Bill McMillan teaches Qigong class at Breast Cancer Resource Center
First, about the pronunciation: Qigong sounds like “chee-gong.”
Second, about its meaning: “Qigong has been described as a mind-body-spirit practice that can help to improve one’s overall well-being through slow-flowing movement, deep rhythmic breathing and focused intent.”
Third, about Bill McMillan: He was leading an hour of Qigong at 11 a.m. Thursdays at the Breast Cancer Resource Center, where he was named the Judy Blanco Volunteer of the Year for 2020.
“Bill not only volunteers his time but generously offers his knowledge, experience, patience, compassion and healing presence to the clients of the BCRC. When all of our programs transitioned to virtual during the pandemic, Bill didn’t skip a beat, offering his weekly Qigong classes through Zoom,” said Silvana Kelly, executive director.
“He always takes his time to answer questions during and outside of the sessions. He sends articles on the practice of Qigong and alerts us to any other Qigong lectures or opportunities to learn within the community. Bill continues his own education by attending classes.”
During a phone interview from his Santa Barbara home, Mr. McMillan said, “Think of Qi as energy or life force, and Qigong is the practice of working with this Qi. When there is illness, there is not enough Qi flowing through the body. Qigong is the practice of gathering and moving Qi through the body.
“Qigong is a kind of moving meditation, moving the body in a particular way very gently to open the body so that Qi can flow,” he told the News-Press.
He pointed out that there are many different forms or practices of Qigong.
“The one I practice is called Yuan Gong Qigong, which is part of a larger system of a general life cultivation program called Ren Xue. One of my primary goals in working with cancer patients is to help them relax their minds and bodies. Many studies have shown that Qigong is beneficial to the immune system because it works with the stress that makes the immune system struggle.”
Even more important than stress reduction is the idea that cancer patients can have control over their treatment, according to Mr. McMillan.
“For example, many feel a sense of helplessness and betrayal. In working with their minds, it helps strengthen the feeling that they are choosing how they heal. They are working with their doctors instead of giving the doctors complete control over their treatment.”
A native of St. Louis, Mr. McMillan graduated from St. Louis Country Day School in 1970, earned his bachelor’s degree in American civilization at Williams College in Williamstown, Mass., and his master’s degree in education at Washington University in St. Louis.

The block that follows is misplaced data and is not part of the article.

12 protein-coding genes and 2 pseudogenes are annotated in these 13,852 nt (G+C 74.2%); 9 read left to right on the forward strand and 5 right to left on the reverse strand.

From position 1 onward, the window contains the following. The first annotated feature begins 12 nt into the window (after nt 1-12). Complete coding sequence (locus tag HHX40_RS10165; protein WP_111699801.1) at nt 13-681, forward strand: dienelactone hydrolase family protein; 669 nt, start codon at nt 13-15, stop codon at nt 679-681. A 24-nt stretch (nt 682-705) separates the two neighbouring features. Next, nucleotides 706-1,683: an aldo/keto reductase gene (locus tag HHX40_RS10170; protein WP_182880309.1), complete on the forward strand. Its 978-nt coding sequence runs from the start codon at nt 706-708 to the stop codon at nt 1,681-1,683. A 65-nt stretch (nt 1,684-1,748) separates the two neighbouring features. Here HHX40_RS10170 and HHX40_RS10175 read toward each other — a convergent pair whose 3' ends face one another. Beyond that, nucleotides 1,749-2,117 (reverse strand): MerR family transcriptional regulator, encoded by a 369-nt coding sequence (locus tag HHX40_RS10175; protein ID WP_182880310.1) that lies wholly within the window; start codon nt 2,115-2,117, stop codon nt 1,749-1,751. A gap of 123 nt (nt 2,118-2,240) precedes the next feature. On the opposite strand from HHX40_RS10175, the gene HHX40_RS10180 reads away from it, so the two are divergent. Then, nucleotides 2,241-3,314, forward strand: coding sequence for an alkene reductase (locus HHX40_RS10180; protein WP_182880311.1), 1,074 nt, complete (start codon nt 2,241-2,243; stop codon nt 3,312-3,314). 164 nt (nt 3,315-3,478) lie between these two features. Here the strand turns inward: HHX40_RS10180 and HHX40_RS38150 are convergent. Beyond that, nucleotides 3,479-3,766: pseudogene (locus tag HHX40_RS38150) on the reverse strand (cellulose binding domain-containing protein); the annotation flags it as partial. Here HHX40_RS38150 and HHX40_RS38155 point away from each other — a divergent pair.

After teaching social studies and American history at Shady Side Academy in Pittsburgh and Head-Royce School in Oakland, he went to John F. Kennedy University in Pleasant Hill for a master’s degree in political psychology.
For 20 years, Mr. McMillan was a marriage and family therapist, specializing in working with families, individuals and veterans before he retired.
The prospect of knee replacement surgery led to his enthusiasm for Qigong.
“I’m an old jock and have had many injuries and surgeries. I was scheduled for a knee replacement when my wife suggested we attend a Yuan Tze retreat in 2012 near Fresno,” said Mr. McMillan. “While we were there, the pain in my knee was gone, and I canceled the surgery. In fact, I was so impressed that I began six years of teacher training with Ren Xue in New Zealand.”
He added that at the end of the training, he ended up having both knees replaced, which hasn’t restricted his fitness activities.
As a certified Qigong teacher, he has taught in many settings, including the Cancer Center of Marin General Hospital in Greenbrae.
In 2018, Mr. McMillan and his wife, Kim Shelton, a documentary filmmaker, moved to Santa Barbara to be near Ms. Shelton’s father, who lives at Valle Verde retirement community.
No sooner had the couple unpacked the boxes in their new home when Mr. McMillan began the Qigong sessions at the BCRC.
“Under Bill’s guidance, Qigong has become a very popular program, and the clients often share how much this class supports their well being. As one client recently said, ‘I can feel myself being healed in Bill’s class,’ ” said Ms. Kelly.